Other than the small matter of putting into play the Republican Senate majority for the first time this year, what did Democrat Doug Jones’s victory in Alabama mean for next year’s midterm elections? Many political analysts seem to approach this question in a binary fashion. Some think that President Trump’s low approval ratings and the dismal state of the party make this race an augury, like Republican Scott Brown’s win in the 2010 Massachusetts special election that preceded the Democrats’ disastrous midterm election later that year. The alternative explanation is that the election was a referendum on Roy Moore. The two explanations are often seen as mutually exclusive.

To my mind, Tuesday’s results were a combination of the two, though less about Trump and more about the badly tarnished Moore. But this does not mean that the Republicans’ problems next year are not enormous. The odds of them losing the House are now at least 50-50 and the Senate is in real doubt.

But keep in mind that Moore’s political shortcomings were of biblical proportions. In American history, how many state Supreme Court justices have been removed from office or suspended? How many chief justices? How many have had it happen twice? My brief search couldn’t come up with many, but it can’t possibly be more than a handful. It wasn’t an accident that he had lost two gubernatorial primaries in the state. Roy Moore was toxic before we even learned of allegations that in his 30s he had an unhealthy interest in teenage girls, something that transmogrified him from toxic to radioactive.

Even with all of Trump’s problems and the challenges facing the Republicans, if the GOP nominee in Alabama had been appointed incumbent Luther Strange or any member of the state’s congressional delegation or even Joe or Jane Generic Republican, the party would have held onto the seat easily. Alabama is so conservative and Republican that only one of the most flawed Senate nominees in history could put the race into play. Anyone who was shocked by the outcome should review the change in poll ratings. On Oct. 27, The Cook Political Report moved the race from Solid to Lean Republican. The underage-girl scandal broke on Nov. 9, and the rating was shifted into the Toss Up column on Nov. 14. Nobody “called” the race, but the trend line was clear.

Talking about Moore’s shortcomings should not diminish the importance of Doug Jones being a very good candidate and turning in a strong performance, as he showed in his impressive victory speech. Nor should it shortchange the effectiveness of his campaign. For all of Moore’s failings, Democrats needed everything to go precisely right, and for once, it did.

Jones’s campaign started from scratch. The Alabama Democratic Party organization barely exists, organized labor is weak in the state, and many key African-American political organizations are in disarray. These factors created a particularly challenging situation for Jones. Unlike in most Senate races, the Democratic Senatorial Campaign Committee offered as much support as it could without “nationalizing” the race, allowing Jones to run unencumbered by the national party, which is held in low regard in the state. Democrats can take heart that a strong turnout among African-Americans was key and that certain segments of women voters also played a critical role in the outcome.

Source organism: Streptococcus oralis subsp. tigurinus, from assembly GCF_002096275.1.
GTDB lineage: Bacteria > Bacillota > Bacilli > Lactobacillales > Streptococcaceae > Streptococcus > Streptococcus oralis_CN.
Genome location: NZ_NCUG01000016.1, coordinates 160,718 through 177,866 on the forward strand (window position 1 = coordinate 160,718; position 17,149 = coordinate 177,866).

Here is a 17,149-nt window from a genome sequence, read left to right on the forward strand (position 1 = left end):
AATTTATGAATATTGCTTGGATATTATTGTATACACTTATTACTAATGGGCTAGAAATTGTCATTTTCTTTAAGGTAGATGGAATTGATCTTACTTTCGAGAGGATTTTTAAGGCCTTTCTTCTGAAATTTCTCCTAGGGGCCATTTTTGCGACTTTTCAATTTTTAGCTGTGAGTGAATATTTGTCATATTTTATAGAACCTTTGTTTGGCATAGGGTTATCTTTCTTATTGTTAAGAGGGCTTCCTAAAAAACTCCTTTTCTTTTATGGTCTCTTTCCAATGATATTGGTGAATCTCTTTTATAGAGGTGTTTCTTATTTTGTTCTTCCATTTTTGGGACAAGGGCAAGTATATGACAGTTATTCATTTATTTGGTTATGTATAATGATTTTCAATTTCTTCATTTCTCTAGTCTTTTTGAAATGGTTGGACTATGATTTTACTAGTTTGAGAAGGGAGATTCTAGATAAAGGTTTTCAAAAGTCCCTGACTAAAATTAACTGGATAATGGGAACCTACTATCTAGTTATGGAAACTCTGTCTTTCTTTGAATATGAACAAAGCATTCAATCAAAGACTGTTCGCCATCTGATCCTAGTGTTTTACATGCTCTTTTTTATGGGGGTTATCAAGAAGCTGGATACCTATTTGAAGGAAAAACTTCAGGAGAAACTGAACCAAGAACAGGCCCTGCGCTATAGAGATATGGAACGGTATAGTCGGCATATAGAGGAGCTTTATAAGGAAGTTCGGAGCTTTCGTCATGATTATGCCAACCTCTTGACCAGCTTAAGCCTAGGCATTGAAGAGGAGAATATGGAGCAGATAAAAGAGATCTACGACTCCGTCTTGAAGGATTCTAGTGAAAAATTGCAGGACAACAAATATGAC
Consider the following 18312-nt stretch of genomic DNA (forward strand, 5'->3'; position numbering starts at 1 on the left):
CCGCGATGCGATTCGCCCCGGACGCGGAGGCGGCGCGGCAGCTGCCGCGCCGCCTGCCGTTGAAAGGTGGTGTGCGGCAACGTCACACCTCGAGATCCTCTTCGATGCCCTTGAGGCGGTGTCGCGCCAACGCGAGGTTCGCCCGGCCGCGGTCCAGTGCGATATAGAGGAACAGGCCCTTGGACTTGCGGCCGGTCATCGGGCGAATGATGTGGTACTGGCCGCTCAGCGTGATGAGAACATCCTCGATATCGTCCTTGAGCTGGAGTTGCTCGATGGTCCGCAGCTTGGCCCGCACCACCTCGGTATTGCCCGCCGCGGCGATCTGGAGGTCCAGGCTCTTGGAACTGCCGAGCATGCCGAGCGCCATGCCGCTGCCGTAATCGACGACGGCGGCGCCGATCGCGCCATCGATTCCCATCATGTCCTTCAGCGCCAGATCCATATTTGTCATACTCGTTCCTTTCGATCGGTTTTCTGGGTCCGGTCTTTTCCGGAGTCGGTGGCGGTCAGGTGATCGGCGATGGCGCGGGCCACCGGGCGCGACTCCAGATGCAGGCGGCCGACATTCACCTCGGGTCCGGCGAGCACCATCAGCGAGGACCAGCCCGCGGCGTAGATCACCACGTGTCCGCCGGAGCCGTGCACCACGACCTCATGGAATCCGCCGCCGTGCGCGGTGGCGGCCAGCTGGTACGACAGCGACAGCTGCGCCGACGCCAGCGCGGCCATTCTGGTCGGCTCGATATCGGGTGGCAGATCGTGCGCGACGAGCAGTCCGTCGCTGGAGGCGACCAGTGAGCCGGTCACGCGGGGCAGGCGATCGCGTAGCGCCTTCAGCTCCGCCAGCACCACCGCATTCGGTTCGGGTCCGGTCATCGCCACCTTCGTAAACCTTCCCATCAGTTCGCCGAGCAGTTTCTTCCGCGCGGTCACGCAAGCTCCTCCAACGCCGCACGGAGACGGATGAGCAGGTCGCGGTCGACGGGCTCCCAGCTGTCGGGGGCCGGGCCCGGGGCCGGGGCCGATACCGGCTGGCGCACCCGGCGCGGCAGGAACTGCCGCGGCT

It also took flawless performances by Giles Perkins, Doug Turner, and Tom Rossmeissl inside the campaign; media consultant Joe Trippi, who did the ads; Paul Maslin and Rick Sklarz from the Los Angeles-based Fairbank, Maslin, Maullin, Metz & Associates, who conducted polling for Jones; and Zac McCrary from the Montgomery-based firm of Anzalone Liszt Grove Research who polled for the DSCC.

As legendary pollster Peter Hart put it, “The distance the voters traveled to get from Moore to Jones was longer than the road to Damascus. What is amazing is not what it tells us about Alabama, but it helps remind us the power of special elections. They are a small window into the year ahead—1969 told us about 1970; 2010 told us about 2010; and 2017 is telling us about 2018.”

Just a few months ago, the idea of Democrats regaining a Senate majority was mainly theoretical. Democrats, who are outnumbered in the Senate 52-48, needed a three-seat net gain to win a majority. They needed to defend 25 of their own seats next year (now 26 with a special Minnesota special election in November to replace Al Franken). Remember that 10 of those 25 Democratic seats are in states that Trump won, and five are in states that he carried by 19 or more points. They also needed to capture three of the eight seats that Republicans are defending. That added up to a very steep climb.

With Democrats picking up the Alabama seat, they need a net gain of two seats instead of three. They have two open-seat opportunities that they didn’t have three months ago: one in Arizona, where Republican Jeff Flake is retiring, and the other in Tennessee, where Republican Bob Corker is also retiring. The decision by former two-term Democratic Gov. Phil Bredesen to run for the seat in the Volunteer State has Democratic hopes running especially high there. The Democrats also like their chances against the Republican incumbent in Nevada, Dean Heller.

The bottom line: The Democrats have to win two of those three races while holding all of their own seats. If they lose one of their own, they would need to sweep all three. It’s a narrow path to a majority, and the odds are less than 50-50 even with a strong tailwind. But it’s a discernible path nonetheless, which is more than they could hope for as recently as last summer.

This story was originally published on nationaljournal.com on December 14, 2017

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